Heart of Louisiana: C.C. Lockwood captures state's natural beauty

Heart of Louisiana: C.C. Lockwood captures state's natural beauty
Published: Sep. 29, 2015 at 8:50 PM CDT|Updated: Sep. 29, 2015 at 9:11 PM CDT
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(WVUE) - For the past 40 years, photographer C.C. Lockwood has been capturing the natural beauty of Louisiana. He has found some of his most amazing images in places managed by the Nature Conservancy, which has tracks of wild land in half of the state's parishes.  Now, those natural areas are documented in a new book. Dave McNamara takes us on a photographic journey with Lockwood in the Cypress Island Preserve at Lake Martin.

"You can follow the Weather Channel all you want, but until you get out here and snap the shutter, you don't know what you're gonna get," Lockwood said.

After graduating from LSU with a finance degree in the early 1970s, Lockwood picked up a camera and immersed himself in Louisiana's wilderness.

"I had the gumption to go out and just experiment, and just wanting to be outdoors, and figured out I could be a nature photographer," he said.

Over the years, Lockwood has published his photographic journeys. And now in book number 14, he explores areas protected by the Louisiana Nature Conservancy. He calls it "Louisiana Wild."

"Always been out there early and staying late," Lockwood said. "And just in that process, you're going to end up with 223 great pictures to go in a book."

One of Lockwood's favorite sites is at Lake Martin.

"I say there's good sunrises and great sunrises, and most of them are great," he said.

In the nature preserve are marshes and swamps and rare longleaf pine savannahs where fire is used to clear the undergrowth which lets wild orchids and unique bug-eating pitcher plants thrive. The Nature Conservancy has 60 properties scattered throughout Louisiana. And some of them, like Cypress Island, have easy public access. You can take boat tours, fish, spot alligators in the wild and photograph birds like the great blue heron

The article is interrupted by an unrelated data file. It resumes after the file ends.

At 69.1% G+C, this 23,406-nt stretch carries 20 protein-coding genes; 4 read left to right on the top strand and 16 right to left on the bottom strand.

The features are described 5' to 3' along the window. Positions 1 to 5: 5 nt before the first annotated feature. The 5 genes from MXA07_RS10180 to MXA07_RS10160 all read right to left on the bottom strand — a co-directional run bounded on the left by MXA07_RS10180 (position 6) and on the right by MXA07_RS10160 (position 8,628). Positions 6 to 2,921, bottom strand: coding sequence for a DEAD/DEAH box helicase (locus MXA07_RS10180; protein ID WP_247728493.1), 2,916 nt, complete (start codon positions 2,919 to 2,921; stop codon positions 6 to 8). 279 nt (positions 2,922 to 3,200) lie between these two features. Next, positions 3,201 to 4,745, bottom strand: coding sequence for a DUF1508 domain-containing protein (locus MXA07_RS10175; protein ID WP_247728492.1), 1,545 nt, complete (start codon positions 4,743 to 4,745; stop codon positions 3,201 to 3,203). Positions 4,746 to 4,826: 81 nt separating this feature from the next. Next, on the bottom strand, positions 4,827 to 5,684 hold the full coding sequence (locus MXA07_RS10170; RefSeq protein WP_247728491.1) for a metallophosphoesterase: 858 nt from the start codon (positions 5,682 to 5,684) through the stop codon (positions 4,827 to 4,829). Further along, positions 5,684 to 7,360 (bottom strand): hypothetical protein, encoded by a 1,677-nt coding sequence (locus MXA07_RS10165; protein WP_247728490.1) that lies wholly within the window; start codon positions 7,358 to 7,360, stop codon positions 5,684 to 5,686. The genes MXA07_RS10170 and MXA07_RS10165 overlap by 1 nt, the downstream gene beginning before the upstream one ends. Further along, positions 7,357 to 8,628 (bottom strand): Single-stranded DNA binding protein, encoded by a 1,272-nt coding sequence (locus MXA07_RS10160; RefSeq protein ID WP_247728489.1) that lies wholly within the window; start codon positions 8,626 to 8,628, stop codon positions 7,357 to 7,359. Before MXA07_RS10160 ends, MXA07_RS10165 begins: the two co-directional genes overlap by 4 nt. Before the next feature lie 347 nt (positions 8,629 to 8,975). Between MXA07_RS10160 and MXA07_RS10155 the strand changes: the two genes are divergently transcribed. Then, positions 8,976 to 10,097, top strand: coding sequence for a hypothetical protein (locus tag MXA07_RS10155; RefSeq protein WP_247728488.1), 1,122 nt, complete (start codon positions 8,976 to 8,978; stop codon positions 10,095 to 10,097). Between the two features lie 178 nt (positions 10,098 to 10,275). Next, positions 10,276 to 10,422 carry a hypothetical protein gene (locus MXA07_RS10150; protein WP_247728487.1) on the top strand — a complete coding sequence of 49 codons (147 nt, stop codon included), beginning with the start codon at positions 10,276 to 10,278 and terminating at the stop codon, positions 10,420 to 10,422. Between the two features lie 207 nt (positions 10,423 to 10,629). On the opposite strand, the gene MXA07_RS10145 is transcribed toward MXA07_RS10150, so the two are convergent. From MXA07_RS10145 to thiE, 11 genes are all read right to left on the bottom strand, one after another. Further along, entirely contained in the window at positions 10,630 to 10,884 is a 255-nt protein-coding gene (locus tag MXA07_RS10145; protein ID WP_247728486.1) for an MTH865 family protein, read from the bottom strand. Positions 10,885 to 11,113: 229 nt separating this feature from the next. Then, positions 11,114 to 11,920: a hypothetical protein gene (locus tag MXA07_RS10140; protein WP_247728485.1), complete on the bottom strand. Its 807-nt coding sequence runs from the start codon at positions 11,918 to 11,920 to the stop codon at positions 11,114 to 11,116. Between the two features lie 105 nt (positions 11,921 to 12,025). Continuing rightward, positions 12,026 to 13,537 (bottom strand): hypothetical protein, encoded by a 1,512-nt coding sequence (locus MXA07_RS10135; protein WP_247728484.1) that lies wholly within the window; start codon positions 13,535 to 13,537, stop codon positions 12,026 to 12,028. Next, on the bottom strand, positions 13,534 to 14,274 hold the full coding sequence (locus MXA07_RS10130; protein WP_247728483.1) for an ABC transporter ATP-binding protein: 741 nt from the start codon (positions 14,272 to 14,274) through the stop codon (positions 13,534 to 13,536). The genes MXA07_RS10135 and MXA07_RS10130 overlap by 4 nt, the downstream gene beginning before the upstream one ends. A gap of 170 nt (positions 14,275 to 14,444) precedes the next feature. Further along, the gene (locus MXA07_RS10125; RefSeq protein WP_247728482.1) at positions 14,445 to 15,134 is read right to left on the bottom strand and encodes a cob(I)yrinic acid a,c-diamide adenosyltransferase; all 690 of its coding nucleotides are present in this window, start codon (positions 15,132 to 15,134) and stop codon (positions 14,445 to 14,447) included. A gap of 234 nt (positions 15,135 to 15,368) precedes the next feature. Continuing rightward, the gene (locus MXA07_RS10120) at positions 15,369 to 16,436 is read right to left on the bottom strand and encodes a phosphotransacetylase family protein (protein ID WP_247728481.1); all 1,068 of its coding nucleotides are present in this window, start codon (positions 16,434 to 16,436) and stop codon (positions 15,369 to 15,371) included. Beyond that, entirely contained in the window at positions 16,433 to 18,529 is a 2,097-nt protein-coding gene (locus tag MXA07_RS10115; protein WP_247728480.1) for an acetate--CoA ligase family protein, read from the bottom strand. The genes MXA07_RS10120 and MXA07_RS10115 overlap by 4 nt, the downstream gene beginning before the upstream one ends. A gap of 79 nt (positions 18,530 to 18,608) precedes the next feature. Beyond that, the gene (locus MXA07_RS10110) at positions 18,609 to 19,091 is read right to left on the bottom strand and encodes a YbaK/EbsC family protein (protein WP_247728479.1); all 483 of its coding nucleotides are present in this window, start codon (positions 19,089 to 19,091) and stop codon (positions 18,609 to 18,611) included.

While shooting tens of thousands of images for "Louisiana Wild," Lockwood figures he saw a hundred sunrises and sunsets and spent 250 days in the field.

"A lot of photographers will just come out and see a flower, a bird, snap a shot and leave," Lockwood said. "But you really have to get to know them and stay out there to get that right moment, the right light."

And his favorite image came on a mostly cloudy day.

"They say look behind you all the time," Lockwood said. "And patch of light came out and lit these, lit the scene with the prettiest light I've ever seen. I popped off a shot and it disappeared within seconds."

Being a nature photographer has enabled Lockwood to follow his passion for the outdoors. It's a passion he shares through his books.

"It's still important just for a more peaceful, clean air, clean water just a better place for the whole world live in," he said.

And with a little patience, you can experience for yourself the peaceful beauty of a wild Louisiana. Lockwood's book is now available in bookstores.

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